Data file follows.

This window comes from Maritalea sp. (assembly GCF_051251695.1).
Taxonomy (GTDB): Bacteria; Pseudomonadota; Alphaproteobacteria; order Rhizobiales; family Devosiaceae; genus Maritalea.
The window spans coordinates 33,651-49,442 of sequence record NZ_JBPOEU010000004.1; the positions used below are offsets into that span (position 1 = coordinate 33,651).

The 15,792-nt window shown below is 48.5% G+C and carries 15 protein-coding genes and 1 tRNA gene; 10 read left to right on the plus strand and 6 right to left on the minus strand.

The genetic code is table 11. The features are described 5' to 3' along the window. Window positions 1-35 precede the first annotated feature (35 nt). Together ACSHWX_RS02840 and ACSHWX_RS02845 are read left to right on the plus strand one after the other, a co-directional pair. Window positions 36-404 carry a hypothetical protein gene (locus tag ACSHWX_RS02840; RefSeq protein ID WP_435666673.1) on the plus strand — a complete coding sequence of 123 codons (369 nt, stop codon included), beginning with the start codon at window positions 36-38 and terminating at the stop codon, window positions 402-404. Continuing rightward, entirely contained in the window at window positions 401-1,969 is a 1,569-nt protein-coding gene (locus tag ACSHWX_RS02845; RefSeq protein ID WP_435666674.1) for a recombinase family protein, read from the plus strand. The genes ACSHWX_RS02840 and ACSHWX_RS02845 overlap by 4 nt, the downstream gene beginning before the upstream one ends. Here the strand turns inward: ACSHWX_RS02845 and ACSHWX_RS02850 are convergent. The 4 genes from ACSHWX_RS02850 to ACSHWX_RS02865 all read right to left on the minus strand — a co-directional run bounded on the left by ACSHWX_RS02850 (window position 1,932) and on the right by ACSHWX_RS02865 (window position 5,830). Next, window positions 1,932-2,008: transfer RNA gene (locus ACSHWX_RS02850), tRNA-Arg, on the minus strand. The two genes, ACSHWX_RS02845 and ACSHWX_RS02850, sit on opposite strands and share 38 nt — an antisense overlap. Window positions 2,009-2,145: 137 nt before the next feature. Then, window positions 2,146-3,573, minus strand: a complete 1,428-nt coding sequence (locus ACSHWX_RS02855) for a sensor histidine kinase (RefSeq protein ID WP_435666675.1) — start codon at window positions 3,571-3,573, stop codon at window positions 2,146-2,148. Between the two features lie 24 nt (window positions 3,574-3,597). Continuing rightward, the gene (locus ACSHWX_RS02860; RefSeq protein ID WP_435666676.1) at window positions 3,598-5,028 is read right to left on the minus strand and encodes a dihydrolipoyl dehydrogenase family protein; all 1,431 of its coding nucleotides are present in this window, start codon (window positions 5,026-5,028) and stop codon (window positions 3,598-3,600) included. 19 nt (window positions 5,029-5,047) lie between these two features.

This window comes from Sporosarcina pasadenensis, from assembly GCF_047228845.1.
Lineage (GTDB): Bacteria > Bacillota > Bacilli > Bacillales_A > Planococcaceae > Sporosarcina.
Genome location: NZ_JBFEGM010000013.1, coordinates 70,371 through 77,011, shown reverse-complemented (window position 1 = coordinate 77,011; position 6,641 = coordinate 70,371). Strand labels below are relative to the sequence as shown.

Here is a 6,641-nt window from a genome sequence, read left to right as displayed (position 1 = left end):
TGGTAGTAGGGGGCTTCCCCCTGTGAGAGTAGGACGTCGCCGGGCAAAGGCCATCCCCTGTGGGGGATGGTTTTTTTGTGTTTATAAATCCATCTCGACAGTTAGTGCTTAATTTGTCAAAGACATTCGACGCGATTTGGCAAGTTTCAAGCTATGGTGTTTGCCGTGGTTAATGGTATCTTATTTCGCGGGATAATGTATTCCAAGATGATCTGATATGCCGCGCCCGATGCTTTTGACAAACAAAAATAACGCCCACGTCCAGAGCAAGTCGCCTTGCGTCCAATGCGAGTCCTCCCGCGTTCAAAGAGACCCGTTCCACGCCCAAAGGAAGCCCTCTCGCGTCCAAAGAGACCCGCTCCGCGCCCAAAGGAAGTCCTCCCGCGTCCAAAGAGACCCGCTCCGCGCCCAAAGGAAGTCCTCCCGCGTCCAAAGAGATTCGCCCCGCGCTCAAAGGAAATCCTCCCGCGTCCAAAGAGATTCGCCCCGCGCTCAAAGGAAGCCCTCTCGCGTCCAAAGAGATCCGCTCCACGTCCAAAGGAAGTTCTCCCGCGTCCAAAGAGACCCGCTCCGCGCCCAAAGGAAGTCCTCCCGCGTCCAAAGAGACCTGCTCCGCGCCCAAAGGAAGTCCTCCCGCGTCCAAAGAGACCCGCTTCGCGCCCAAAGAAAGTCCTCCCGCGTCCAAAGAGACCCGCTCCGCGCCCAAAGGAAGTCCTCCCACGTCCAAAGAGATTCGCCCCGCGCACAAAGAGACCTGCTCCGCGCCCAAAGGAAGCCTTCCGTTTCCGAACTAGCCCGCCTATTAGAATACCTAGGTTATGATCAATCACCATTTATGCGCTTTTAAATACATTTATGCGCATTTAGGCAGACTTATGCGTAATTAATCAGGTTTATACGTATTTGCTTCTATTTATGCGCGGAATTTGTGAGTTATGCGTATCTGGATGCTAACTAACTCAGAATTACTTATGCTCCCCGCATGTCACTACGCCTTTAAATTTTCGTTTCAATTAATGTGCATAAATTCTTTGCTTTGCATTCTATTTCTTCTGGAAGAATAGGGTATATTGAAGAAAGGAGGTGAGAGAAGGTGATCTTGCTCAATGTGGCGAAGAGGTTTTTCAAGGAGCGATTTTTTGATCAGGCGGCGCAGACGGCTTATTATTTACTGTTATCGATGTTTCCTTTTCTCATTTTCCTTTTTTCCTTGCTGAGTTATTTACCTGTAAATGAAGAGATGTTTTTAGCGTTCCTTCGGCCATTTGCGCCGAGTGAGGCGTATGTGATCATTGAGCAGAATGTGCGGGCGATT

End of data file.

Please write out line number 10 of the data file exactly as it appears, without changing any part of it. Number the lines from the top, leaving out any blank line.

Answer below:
TGGTAGTAGGGGGCTTCCCCCTGTGAGAGTAGGACGTCGCCGGGCAAAGGCCATCCCCTGTGGGGGATGGTTTTTTTGTGTTTATAAATCCATCTCGACAGTTAGTGCTTAATTTGTCAAAGACATTCGACGCGATTTGGCAAGTTTCAAGCTATGGTGTTTGCCGTGGTTAATGGTATCTTATTTCGCGGGATAATGTATTCCAAGATGATCTGATATGCCGCGCCCGATGCTTTTGACAAACAAAAATAACGCCCACGTCCAGAGCAAGTCGCCTTGCGTCCAATGCGAGTCCTCCCGCGTTCAAAGAGACCCGTTCCACGCCCAAAGGAAGCCCTCTCGCGTCCAAAGAGACCCGCTCCGCGCCCAAAGGAAGTCCTCCCGCGTCCAAAGAGACCCGCTCCGCGCCCAAAGGAAGTCCTCCCGCGTCCAAAGAGATTCGCCCCGCGCTCAAAGGAAATCCTCCCGCGTCCAAAGAGATTCGCCCCGCGCTCAAAGGAAGCCCTCTCGCGTCCAAAGAGATCCGCTCCACGTCCAAAGGAAGTTCTCCCGCGTCCAAAGAGACCCGCTCCGCGCCCAAAGGAAGTCCTCCCGCGTCCAAAGAGACCTGCTCCGCGCCCAAAGGAAGTCCTCCCGCGTCCAAAGAGACCCGCTTCGCGCCCAAAGAAAGTCCTCCCGCGTCCAAAGAGACCCGCTCCGCGCCCAAAGGAAGTCCTCCCACGTCCAAAGAGATTCGCCCCGCGCACAAAGAGACCTGCTCCGCGCCCAAAGGAAGCCTTCCGTTTCCGAACTAGCCCGCCTATTAGAATACCTAGGTTATGATCAATCACCATTTATGCGCTTTTAAATACATTTATGCGCATTTAGGCAGACTTATGCGTAATTAATCAGGTTTATACGTATTTGCTTCTATTTATGCGCGGAATTTGTGAGTTATGCGTATCTGGATGCTAACTAACTCAGAATTACTTATGCTCCCCGCATGTCACTACGCCTTTAAATTTTCGTTTCAATTAATGTGCATAAATTCTTTGCTTTGCATTCTATTTCTTCTGGAAGAATAGGGTATATTGAAGAAAGGAGGTGAGAGAAGGTGATCTTGCTCAATGTGGCGAAGAGGTTTTTCAAGGAGCGATTTTTTGATCAGGCGGCGCAGACGGCTTATTATTTACTGTTATCGATGTTTCCTTTTCTCATTTTCCTTTTTTCCTTGCTGAGTTATTTACCTGTAAATGAAGAGATGTTTTTAGCGTTCCTTCGGCCATTTGCGCCGAGTGAGGCGTATGTGATCATTGAGCAGAATGTGCGGGCGATT